We are buying up to four times more clothes than we did two decades ago, exploiting people and resources as well as creating environmental problems because of the trend towards synthetic clothes derived from petroleum.

We need to think more about whether we need new clothing, then choose to buy quality, natural, local and just a few.

Alternatively, we can get creative and learn to care, repair, adapt and revive existing clothing.

The Slow Clothing Manifesto is a summary of ways to thrive in a material world. Be more conscious about our clothing, in the same way we have become conscious of our food.

Slow clothing manifesto

The numbers on textile waste

20161124_sydney_textilerecovery-final-webAt the Circular Textiles Workshop in Sydney, Jane Milburn presented on the waste consequences of fast fashion.

Watching the Rana Plaza factory collapse in Bangladesh unfolding on television in April 2013 opened my eyes to fast fashion, industrial supply chains and modern-day slavery. I’m a member of Fashion Revolution – a global movement in 80 countries working to increase transparency along the clothing supply chain. And I’ve set up Textile Beat as a vehicle to talk about slow clothing.

Journalist Lucy Siegle says 80 billion new garments are produced globally every year and fashion is the second-most polluting industry after oil. Clothing is so cheap it is almost disposable, discarded after only a few wears.

The United Nations reports at least 1/3 of food produced is never eaten – it is likely a similar amount of clothing is wasted too. There are ethical issues – impacting on people, places and the planet.  Continue reading

Aussies send 85% of textiles to landfill

Australians buy an average of 27 kilograms of new textiles each year and then discard about 23 kilograms* into landfill  – and two-thirds of those discards are manmade synthetic/plastic fibres that may never breakdown.

Sustainability consultant Jane Milburn said Australians are the second-largest consumers of new textiles after north Americans who annually buy 37kg each, and ahead of Western Europeans at 22kg while consumption in Africa, the Middle East and India averages just 5 kg per person. These figures are sourced from north American magazine Textile World.

Textile World graphic of per capita consumption

“There’s been a transformational shift in the way we source, use and discard our clothing which has major social and environmental implications. Fast fashion produced from global supply chains is driving purchasing of excessive new clothing, often discarded after a few wears,” Ms Milburn said.

Continue reading

Upcycling activism – Cathy Stuart

Cathy Stuart from Newcastle in New South Wales believes that the act of making something, particularly from reused or old stuff, can create a deep sense of satisfaction, achievement and self-worth for the maker. Resourcefulness and resilience are enhanced. Being able to re-use and re-purpose an object is, in Cathy’s view, a key skill in becoming more environmentally sustainable. It reduces our need to consume new resources as well as makes us responsible for managing our own waste.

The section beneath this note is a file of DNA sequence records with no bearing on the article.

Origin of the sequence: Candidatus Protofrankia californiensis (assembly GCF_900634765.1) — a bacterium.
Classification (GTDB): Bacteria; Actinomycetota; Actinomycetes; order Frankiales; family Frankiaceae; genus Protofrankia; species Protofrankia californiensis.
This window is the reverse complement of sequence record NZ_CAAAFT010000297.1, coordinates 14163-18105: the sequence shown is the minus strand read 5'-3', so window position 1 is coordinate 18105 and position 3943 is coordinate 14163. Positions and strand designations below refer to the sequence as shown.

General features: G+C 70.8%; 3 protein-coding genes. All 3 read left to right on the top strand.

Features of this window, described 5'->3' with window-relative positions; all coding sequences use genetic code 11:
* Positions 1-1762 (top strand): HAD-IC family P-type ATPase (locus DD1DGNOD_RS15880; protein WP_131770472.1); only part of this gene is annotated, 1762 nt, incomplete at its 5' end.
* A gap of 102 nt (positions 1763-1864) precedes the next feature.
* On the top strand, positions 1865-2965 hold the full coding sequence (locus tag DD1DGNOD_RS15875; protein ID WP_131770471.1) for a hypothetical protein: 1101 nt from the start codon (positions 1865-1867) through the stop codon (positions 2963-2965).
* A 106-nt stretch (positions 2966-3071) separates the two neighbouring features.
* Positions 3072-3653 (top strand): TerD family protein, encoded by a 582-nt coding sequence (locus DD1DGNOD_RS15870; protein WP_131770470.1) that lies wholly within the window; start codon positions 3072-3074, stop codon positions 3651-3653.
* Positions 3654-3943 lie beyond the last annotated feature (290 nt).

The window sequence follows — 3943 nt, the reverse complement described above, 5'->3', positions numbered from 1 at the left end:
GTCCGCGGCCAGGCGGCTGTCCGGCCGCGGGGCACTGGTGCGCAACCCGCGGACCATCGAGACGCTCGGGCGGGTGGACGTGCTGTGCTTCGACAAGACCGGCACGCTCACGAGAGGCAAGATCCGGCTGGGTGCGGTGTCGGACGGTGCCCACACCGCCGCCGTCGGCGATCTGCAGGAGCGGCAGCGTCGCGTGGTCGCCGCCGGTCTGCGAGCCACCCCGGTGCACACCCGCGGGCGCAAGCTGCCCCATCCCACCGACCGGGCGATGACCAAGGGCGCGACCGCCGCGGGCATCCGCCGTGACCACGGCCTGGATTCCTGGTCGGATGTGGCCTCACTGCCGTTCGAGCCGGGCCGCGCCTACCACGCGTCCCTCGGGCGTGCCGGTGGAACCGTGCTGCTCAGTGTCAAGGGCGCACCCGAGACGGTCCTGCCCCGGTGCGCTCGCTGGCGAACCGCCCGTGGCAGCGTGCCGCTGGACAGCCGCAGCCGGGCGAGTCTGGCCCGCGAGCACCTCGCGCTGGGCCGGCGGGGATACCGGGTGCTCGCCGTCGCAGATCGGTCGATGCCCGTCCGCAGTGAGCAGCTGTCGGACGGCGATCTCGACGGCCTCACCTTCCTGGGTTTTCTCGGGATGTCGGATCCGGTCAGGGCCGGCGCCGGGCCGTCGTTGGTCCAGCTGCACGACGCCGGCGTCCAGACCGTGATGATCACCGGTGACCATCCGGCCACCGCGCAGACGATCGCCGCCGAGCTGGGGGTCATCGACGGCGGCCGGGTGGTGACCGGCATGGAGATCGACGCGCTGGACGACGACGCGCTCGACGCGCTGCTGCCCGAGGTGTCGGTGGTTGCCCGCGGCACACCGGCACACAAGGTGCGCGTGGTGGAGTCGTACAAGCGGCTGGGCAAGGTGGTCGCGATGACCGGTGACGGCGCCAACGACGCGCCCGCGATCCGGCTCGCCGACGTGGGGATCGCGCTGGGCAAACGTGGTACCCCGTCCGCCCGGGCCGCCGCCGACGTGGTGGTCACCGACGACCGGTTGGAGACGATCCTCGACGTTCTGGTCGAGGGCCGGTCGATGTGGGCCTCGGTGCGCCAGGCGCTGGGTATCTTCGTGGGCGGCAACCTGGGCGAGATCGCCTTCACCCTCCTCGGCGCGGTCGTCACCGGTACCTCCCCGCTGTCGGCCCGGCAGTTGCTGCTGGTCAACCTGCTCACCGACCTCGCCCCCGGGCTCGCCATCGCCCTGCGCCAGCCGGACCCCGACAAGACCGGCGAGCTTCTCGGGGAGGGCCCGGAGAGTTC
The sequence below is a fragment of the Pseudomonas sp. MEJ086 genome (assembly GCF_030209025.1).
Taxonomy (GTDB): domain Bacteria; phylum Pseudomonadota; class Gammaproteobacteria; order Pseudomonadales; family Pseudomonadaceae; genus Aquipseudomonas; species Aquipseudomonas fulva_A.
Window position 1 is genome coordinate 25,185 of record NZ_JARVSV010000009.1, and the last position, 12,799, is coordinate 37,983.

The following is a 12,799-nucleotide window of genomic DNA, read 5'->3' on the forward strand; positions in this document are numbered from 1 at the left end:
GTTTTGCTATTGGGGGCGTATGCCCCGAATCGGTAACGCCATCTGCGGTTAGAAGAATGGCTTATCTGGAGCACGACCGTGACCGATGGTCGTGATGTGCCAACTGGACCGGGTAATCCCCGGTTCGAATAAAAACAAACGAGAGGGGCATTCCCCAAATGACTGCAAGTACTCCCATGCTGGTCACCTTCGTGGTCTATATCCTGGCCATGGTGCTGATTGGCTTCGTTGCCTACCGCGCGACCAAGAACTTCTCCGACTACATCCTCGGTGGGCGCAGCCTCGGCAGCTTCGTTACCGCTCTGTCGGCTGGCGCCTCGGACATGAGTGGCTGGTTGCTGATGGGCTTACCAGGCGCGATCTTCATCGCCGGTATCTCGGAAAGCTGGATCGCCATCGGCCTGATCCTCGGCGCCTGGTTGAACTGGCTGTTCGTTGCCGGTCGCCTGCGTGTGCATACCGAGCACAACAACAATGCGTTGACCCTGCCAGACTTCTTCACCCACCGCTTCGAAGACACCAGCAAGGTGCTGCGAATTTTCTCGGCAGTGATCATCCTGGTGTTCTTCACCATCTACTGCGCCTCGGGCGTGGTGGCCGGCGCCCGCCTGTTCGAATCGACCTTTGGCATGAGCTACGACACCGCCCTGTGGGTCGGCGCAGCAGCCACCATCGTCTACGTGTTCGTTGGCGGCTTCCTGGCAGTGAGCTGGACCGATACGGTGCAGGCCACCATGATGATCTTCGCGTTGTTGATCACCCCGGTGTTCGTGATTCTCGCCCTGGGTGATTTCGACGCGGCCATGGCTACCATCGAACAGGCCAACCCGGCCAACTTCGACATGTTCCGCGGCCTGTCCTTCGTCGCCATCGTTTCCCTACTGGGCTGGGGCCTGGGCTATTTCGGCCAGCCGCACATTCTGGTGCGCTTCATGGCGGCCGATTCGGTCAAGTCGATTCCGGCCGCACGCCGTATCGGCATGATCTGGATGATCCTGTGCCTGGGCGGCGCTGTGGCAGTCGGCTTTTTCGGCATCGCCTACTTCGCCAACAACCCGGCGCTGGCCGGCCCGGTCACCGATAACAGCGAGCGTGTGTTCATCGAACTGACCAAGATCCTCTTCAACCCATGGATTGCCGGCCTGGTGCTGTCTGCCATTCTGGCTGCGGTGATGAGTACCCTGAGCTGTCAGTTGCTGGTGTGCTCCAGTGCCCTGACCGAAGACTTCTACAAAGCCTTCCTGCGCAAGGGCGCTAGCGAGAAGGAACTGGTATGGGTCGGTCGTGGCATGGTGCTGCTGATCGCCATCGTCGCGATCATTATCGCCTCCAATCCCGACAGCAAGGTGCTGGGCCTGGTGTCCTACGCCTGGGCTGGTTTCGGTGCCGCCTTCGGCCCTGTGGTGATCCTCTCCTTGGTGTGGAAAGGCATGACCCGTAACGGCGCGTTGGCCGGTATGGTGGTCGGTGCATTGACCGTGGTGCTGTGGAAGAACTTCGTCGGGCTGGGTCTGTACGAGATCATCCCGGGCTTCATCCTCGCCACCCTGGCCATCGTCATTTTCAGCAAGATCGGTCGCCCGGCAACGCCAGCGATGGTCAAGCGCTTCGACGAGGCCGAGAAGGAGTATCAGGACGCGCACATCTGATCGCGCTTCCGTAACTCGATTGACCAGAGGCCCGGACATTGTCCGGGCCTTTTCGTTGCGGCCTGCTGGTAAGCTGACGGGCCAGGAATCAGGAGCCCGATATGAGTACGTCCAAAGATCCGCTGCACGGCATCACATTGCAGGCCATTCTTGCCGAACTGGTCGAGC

Jasmine wears an upcycled couture creation made by her mother Cathy Stuart for The Slow Clothing Project

Jasmine wears an upcycled couture creation made by her mother Cathy Stuart for The Slow Clothing Project

Cathy is increasingly disturbed by the new ‘normal’ in how our society of planned and perceived obsolescence operates, driving totally unsustainable levels of consumption. “We are somehow lulled into believing that this is the only way our economy and therefore society can survive. I worry about the world my teenage daughters are growing up in, where cheap fashion is close to worthless one season after it is bought, and op shops are even now struggling to cope with the deluge of clothing and homewares they receive,” she said.

Continue reading

Creative eco-fashion – Mariana Kirova

Mariana Kirova is a professional upcycler, an eco-fashion educator and an agent for change. She  transforms rescued clothing into unique timeless pieces through her Perth-based business Eco Fashion Sewing which she established after studying fashion design in Western Australia.

Mariana Kirova creates an eco-fashion statement ensemble for The Slow Clothing Project.

Mariana Kirova wears an eco-fashion statement ensemble she created for The Slow Clothing Project.

Mariana said it is sad to see lots of fashion students graduating in Australia each year yet only a few stay and work in the fashion industry. “If Australian fashion brands have their production at home, this wouldn’t be happening,” she said.

Continue reading